@istrasci, I believe you (and Tokyo Nagoya) that わたくし is, in some formal sense, the standard reading. It's just... so amazingly different from my experience in living in Tokyo for all these years. I guess what I'm left wondering is, do Japanese people recognize わたくし as the standard reading, or do they see it as a quirky old leftover standard being enforced by an out of date bureaucracy?
Jan
5
awarded  Popular Question
Jan
3
comment “Full” names of metals
Nice answer. I like that you didn't just say "never use those terms", and allowed for a person to choose their own form of expression with a caution about the difficulties they'll face. Though I'm not just commenting for praise. What I really want to ask is, who or what is the "Genki" you refer to in your last sentence?
Jan
3
comment This PSA was written in the past tense. When is it correct to do this?
I think where you say "what sounds natural in English is of no relevance..." is a defense against something the asker was not proposing. By stating they are an English speaker, the asker is not expecting Japanese to be like English in any way, only that they hope an answer can decode the Japanese thinking in a way that can be sensibly communicated to an English speaker. I believe the asker emphasized this precisely because they understood the Japanese thought process would be different enough that they would not be able to make any assumptions drawn from their experience of English.
Jan
3
comment When おばあさん is not really your grandmother
@virmaior, nice. Thanks for your understanding. :)
Jan
3
comment When おばあさん is not really your grandmother
I can't imagine a woman ever being offended at the term おばあさん based on whether or not she's had children. Far more important is whether or not she feels she's too young for the term. But more importantly, doesn't every culture default to assume that people above a certain age have led a life that includes the expecation of having had children? I'm not sure if the use of おばあさん conveys anything particular that isn't assumed in just about every language.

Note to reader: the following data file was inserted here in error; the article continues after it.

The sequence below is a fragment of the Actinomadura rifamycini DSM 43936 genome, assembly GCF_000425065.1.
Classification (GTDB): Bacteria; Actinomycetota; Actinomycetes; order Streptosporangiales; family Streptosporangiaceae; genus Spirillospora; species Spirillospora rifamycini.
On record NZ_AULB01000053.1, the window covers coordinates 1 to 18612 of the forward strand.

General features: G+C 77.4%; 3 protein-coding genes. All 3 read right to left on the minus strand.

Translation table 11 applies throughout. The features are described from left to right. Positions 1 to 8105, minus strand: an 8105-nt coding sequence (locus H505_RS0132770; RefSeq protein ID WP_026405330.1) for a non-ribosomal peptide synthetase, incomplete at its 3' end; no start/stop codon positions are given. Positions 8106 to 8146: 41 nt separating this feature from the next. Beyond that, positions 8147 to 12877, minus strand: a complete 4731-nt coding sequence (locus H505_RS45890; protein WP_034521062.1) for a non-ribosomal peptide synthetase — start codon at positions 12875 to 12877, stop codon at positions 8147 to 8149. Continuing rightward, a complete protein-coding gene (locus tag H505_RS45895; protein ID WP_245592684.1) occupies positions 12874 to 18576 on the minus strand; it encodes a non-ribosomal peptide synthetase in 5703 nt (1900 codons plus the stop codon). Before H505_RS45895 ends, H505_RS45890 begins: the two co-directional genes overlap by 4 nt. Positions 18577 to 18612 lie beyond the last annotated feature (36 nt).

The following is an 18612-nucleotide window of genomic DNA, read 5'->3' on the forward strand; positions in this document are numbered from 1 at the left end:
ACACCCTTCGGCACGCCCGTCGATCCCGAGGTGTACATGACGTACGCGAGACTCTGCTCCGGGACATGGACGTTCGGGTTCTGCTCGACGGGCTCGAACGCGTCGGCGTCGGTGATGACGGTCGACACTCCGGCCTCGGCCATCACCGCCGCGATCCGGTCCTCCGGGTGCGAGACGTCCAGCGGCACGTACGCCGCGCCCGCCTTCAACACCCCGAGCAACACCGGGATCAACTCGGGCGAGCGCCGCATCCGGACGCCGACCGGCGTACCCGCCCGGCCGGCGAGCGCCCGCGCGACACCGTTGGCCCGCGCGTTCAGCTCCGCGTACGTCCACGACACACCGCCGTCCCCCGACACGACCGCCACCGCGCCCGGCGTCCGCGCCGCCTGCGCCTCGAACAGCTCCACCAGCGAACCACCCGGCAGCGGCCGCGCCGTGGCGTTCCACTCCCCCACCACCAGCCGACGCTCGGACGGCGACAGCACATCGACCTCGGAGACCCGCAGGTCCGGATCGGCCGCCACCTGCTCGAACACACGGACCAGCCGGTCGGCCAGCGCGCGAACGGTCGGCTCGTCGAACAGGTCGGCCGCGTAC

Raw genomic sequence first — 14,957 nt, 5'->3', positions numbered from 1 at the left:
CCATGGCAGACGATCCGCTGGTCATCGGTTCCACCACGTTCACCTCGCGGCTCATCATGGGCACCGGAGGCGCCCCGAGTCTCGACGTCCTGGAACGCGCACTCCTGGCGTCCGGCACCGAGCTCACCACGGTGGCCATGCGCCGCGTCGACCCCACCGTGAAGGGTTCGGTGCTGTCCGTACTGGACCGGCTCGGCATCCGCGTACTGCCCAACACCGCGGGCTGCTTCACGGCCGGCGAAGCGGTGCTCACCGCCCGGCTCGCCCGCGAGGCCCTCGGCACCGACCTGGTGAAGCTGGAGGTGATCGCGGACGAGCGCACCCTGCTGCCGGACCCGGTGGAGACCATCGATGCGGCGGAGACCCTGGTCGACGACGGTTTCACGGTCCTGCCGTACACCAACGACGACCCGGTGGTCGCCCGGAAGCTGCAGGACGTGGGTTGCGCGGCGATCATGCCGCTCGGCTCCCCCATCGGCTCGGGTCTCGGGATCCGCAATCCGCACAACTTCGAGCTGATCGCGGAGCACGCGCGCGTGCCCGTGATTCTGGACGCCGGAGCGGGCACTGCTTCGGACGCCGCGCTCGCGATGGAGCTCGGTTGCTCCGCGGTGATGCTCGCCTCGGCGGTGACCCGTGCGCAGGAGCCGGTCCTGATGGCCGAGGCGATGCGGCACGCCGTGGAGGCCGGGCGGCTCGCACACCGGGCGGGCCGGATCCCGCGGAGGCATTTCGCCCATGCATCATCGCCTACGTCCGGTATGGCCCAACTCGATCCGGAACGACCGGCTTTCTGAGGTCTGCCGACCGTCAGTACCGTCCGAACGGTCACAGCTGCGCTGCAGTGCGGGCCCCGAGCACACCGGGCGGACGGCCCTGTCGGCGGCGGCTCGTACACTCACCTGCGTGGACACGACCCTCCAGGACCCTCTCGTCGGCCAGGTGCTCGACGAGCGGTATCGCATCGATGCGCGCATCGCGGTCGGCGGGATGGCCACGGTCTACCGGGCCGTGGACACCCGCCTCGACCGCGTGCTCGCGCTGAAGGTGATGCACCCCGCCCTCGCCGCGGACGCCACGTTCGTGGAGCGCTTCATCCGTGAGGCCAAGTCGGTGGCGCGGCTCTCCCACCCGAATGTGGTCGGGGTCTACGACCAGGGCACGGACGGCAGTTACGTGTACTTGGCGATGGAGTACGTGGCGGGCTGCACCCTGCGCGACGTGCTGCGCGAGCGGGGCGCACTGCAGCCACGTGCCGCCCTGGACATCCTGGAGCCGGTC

Jan
3
comment When おばあさん is not really your grandmother
@virmaior, I appreciate you that you meant no offense, but I think you need to trust that what you're after is the default assumption of all questions on this site. Everyone wants to avoid idle speculation from uninformed sources, and everyone wants to know how native speakers conceptualize their words. A non-native speaker may have got the correct information from a native speaker, and is now able to not only pass that on to you, but also do so in a more accessible way because they can frame the information in terms that make more sense to a learner.
Jan
3
comment How accurate is the ふりがな on Aozora Books?
This is surprising to me. In nearly two decades of learning Japanese, I have rarely (almost never) encountered the わたくし reading for 私. Definitely not outside of formal contexts. That it is considered a standard reading is not surprising, but that a school would consider it exclusive and not accept わたし (up until 2010) strikes me as bizarrely out of step with the day to day reality.
Jan
3
comment When おばあさん is not really your grandmother
Asking for answers from "native speakers" is superfluous. Information is either correct or not, regardless of source. The request only makes the asker seem hostile to non-native sources which could be potentially be helpful in ways that native speakers can't be. Not to mention that anyone on this site can claim to be a native speaker when giving an answer, but there is no way of verifying that.
Dec
27
awarded  Notable Question